I am attempting to generate QR codes on an extremely limited embedded platform. Everything in the specification seems fairly straightforward except for generating the error correction codewords. I have looked at a bunch of existing implementations, and they all try to implement a bunch of polynomial math that goes straight over my head, particularly with regards to the Galois fields. The most straightforward way I can see, both in mathematical complexity and in memory requirements is a circuit concept that is laid out in the spec itself:
With their description, I am fairly confident I could implement this with the exception of the parts labeled GF(256) addition and GF(256) Multiplication.
They offer this help:
The polynomial arithmetic for QR Code shall be calculated using bit-wise modulo 2 arithmetic and byte-wise modulo 100011101 arithmetic. This is a Galois field of 2^8 with 100011101 representing the field's prime modulus polynomial x^8+x^4+x^3+x^2+1.
which is all pretty much greek to me.
So my question is this: What is the easiest way to perform addition and multiplication in this kind of Galois field arithmetic? Assume both input numbers are 8 bits wide, and my output needs to be 8 bits wide also. Several implementations precalculate, or hardcode in two lookup tables to help with this, but I am not sure how those are calculated, or how I would use them in this situation. I would rather not take the 512 byte memory hit for the two tables, but it really depends on what the alternative is. I really just need help understanding how to do a single multiplication and addition operation in this circuit.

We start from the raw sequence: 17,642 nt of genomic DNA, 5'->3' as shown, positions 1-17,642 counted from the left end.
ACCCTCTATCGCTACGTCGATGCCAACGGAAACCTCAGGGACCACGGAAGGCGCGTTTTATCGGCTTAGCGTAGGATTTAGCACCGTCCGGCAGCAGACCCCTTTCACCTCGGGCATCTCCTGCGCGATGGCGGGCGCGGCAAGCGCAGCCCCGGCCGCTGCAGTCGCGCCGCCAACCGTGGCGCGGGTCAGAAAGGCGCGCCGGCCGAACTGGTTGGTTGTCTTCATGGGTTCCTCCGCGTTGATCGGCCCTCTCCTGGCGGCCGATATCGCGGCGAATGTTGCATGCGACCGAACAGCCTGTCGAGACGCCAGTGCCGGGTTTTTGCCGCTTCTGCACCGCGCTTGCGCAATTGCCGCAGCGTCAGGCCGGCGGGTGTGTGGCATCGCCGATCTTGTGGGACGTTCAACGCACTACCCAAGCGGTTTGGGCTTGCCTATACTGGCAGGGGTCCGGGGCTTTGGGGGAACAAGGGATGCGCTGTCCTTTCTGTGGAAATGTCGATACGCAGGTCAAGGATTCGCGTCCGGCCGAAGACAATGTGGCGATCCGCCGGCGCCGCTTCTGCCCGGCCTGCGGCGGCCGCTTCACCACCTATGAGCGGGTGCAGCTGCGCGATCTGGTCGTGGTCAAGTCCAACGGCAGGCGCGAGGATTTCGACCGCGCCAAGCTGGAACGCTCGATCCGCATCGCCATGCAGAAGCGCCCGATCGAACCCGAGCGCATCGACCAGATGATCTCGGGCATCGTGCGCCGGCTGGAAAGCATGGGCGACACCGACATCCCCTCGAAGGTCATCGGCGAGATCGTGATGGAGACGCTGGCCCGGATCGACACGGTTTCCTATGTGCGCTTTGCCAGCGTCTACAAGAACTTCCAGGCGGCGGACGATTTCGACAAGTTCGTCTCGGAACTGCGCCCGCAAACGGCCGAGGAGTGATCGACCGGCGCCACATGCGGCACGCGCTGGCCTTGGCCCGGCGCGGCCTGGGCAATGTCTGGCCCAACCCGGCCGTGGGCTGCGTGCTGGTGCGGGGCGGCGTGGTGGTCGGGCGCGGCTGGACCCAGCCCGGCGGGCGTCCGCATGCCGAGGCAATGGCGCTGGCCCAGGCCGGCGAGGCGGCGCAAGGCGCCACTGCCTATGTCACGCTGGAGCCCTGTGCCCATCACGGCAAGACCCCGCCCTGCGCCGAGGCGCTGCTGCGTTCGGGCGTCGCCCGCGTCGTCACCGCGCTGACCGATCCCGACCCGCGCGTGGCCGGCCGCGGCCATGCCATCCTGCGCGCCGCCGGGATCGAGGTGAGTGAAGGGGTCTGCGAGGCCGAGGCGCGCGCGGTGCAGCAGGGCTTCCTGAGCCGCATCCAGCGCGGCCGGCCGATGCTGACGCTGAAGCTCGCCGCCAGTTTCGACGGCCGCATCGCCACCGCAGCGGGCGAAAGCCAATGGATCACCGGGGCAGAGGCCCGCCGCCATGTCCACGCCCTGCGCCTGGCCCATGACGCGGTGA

In practice only one table is needed. That would be for the GP(256) multiply. Note that all arithmetic is carry-less, meaning that there is no carry-propagation.
Addition and subtraction without carry is equivalent to an xor.
So in GF(256),
a + b and
a - b are both equivalent to
a xor b.
GF(256) multiplication is also carry-less, and can be done using carry-less multiplication in a similar way with carry-less addition/subtraction. This can be done efficiently with hardware support via say Intel's CLMUL instruction set.
However, the hard part, is reducing the modulo
100011101. In normal integer division, you do it using a series of compare/subtract steps. In GF(256), you do it in a nearly identical manner using a series of compare/xor steps.
In fact, it's bad enough where it's still faster to just precompute all 256 x 256 multiplies and put them into a 65536-entry look-up table.
page 3 of the following pdf has a pretty good reference on GF256 arithmetic: